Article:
New Rules Limit ICE's Arrest Ability in New York State Courts By Michael Joseph on April 22, 2019

On April 17, 2019 the New York state’s Office of Court Administration issued a memo that bars ICE agents from making arrests on state court property, including New York’s Criminal courthouses, absent a warrant issued by a federal judge. Immigration advocates hailed the new policy as a check on Immigration and Customs Enforcement agents’ ability to make arrests inside New York state courthouses, just a week after a new, 80-page report detailed the impact of federal immigration officials making arrests in the state courthouses.

Chief Administrative Judge Lawrence Marks concluded that this report provides us with a sufficient basis to take the step that many have asked us to take to require that ICE present a judge-issued warrant before conducting an arrest in a state courthouse.

State court officials have been under pressure for over a year by advocates to address ICE’s presence in the state courthouses. ICE arrests on state court property have increased 1,700 percent since President Donald Trump took office. Public defenders have regularly executed walk-outs to protest the actions by ICE in state courthouses. It was found that the increased presence of federal immigration officers in and around New York state courts has led to a sharp decline in equal access to litigation and the use of legal services by undocumented immigrants. Not only our White Plains Criminal defense lawyers have noticed that, immigrants are now afraid to even come to court to face criminal charges even when they are innocent out of fear of being deported.  This may result in immigrants skipping court dates and having warrants issued, which will tie up the court system.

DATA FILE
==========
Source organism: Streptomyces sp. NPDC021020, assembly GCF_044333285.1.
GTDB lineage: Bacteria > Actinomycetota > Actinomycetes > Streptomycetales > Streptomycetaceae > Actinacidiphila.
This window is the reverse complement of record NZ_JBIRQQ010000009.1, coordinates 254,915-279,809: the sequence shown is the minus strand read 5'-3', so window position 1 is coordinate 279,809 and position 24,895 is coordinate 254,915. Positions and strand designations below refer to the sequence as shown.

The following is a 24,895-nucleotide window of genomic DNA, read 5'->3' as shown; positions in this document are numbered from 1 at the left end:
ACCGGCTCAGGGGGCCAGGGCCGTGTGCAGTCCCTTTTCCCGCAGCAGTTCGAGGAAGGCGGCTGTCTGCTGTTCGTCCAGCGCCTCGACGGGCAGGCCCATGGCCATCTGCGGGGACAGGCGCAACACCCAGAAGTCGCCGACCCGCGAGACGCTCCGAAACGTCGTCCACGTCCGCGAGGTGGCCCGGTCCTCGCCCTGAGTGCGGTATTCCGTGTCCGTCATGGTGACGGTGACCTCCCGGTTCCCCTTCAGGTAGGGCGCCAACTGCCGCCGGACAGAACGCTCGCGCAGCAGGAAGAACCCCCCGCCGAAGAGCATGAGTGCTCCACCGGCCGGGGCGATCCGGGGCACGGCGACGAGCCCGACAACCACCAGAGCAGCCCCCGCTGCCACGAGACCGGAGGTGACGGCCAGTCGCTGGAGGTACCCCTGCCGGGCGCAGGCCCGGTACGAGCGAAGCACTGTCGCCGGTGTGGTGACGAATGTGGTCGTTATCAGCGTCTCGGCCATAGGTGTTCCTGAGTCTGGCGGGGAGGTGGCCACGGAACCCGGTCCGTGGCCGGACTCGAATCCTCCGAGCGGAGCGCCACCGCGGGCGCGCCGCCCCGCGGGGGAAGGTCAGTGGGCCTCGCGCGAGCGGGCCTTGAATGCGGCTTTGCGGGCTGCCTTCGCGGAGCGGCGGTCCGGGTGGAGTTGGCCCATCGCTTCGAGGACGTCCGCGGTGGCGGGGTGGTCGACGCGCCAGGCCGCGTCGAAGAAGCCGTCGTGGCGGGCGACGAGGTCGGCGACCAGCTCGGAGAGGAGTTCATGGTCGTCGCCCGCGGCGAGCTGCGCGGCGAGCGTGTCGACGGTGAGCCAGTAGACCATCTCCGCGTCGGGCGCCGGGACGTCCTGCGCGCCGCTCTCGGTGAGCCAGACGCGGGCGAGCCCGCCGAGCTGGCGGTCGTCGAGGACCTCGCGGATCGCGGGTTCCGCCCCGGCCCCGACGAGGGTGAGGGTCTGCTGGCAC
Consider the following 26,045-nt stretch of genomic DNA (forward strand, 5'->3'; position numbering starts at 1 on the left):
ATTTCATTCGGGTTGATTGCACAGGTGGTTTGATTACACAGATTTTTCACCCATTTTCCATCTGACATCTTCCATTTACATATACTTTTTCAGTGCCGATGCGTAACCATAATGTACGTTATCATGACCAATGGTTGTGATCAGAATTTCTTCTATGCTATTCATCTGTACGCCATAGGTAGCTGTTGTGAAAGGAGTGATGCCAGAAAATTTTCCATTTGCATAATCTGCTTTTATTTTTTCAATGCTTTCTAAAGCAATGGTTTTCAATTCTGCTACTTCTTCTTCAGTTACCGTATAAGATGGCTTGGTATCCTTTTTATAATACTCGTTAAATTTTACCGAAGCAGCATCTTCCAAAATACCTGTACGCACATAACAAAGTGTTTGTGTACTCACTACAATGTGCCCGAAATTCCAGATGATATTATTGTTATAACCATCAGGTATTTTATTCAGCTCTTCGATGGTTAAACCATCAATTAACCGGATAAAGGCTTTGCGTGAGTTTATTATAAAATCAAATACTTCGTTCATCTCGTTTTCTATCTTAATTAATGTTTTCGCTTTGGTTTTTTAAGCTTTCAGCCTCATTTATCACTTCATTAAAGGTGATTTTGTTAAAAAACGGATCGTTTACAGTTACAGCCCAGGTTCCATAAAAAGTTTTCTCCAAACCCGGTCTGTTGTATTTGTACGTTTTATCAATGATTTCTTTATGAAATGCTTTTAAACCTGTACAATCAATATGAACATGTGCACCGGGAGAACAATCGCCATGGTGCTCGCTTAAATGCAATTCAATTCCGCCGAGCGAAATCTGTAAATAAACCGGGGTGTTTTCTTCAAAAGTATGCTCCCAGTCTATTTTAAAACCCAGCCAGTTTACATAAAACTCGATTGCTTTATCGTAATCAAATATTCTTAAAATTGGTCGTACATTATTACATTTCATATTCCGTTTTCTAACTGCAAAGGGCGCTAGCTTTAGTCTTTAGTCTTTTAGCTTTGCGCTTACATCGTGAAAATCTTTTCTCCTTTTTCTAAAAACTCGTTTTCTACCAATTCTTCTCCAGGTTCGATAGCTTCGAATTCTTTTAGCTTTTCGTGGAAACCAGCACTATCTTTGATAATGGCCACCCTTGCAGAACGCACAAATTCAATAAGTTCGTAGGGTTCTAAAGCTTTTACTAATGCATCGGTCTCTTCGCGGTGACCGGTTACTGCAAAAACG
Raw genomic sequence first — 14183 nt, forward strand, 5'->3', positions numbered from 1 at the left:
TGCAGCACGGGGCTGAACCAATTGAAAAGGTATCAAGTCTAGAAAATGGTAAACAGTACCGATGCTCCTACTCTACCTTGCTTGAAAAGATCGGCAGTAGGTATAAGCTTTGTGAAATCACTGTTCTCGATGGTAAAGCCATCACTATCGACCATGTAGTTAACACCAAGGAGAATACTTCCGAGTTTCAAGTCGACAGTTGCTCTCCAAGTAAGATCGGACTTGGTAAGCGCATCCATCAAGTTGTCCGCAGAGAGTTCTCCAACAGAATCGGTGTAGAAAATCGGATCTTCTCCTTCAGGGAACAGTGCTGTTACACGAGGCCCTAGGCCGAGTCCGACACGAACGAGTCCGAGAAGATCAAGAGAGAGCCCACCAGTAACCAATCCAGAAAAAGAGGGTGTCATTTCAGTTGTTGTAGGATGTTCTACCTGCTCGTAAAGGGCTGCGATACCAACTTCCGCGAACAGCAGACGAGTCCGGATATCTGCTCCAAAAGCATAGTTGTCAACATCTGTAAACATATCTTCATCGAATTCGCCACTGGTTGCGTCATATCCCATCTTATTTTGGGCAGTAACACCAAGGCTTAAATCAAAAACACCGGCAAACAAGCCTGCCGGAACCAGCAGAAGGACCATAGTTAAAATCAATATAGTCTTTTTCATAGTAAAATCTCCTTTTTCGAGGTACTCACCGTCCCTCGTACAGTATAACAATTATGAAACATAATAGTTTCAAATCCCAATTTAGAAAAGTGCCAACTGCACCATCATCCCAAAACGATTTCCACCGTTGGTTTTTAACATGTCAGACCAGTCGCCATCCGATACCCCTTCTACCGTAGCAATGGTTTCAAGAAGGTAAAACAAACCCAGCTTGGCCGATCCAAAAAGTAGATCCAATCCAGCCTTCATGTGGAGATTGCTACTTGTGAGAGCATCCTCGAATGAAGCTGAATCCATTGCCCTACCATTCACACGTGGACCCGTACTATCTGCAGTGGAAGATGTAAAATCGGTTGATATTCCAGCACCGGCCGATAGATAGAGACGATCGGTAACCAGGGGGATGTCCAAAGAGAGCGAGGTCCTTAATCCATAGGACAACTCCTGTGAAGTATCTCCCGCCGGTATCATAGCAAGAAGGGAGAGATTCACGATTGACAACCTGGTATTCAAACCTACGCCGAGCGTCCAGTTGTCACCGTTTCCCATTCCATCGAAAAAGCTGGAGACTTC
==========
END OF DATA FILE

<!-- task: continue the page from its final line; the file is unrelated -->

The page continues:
The one-page directive, signed by New York State Chief of Public Safety Michael Magliano, stated that ICE agents will only be permitted to take individuals into custody inside New York state courthouses if they are in possession of a warrant issued by a federal judge.  Immigration advocates and legal advocates heralded the court’s move as a major victory for efforts to reduce the ability of federal immigration officials to operate in state courts. They also stated that the rules will keep immigrant families from being “sitting ducks in the courtroom.”

This new rule will truly help protect immigrant New Yorkers from the pervasive and rampant immigration enforcement at courthouses that we have seen on a regular basis since the start of the Trump administration. In order for our judicial system to function properly, all immigrants—including our clients who have been accused of a crime, parents appearing in family court, and survivors of abuse, among others—must have unimpeded access to courts. Our Westchester criminal defense lawyers know how frightening it can be for an undocumented immigrant to go to criminal court because we have represented undocumented immigrants in the Westchester criminal courts including White Plains, Yonkers, Tarrytown, Mamaroneck, New Rochelle, Mt Pleasant, Port Chester and New Rochelle.

Our Westchester Immigration Attorney's can now advise the women, men, and children we represent that ICE cannot arrest them in New York state courts without a warrant with their name on it, signed by a judge as the legislation now will extend protections beyond simply state courthouse property to protect individuals journeying to and from courthouses from being intercepted by ICE.  Although we’re not aware that any other court system in the country has taken this step, this comprehensive, well-documented report has convinced us that this change in policy is now appropriate and warranted. If you are an immigrant facing criminal charges in Westchester, our White Plains criminal defense attorneys can help.

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The Law Office of Michael H. Joseph, PLLC

Law Office of Michael H. Joseph, PLLC

The Law Office of Michael H. Joseph, PLLC, has been helping injured victims recover compensation for their injuries for over a decade. Our attorneys are members of several prestigious organizations, including: 

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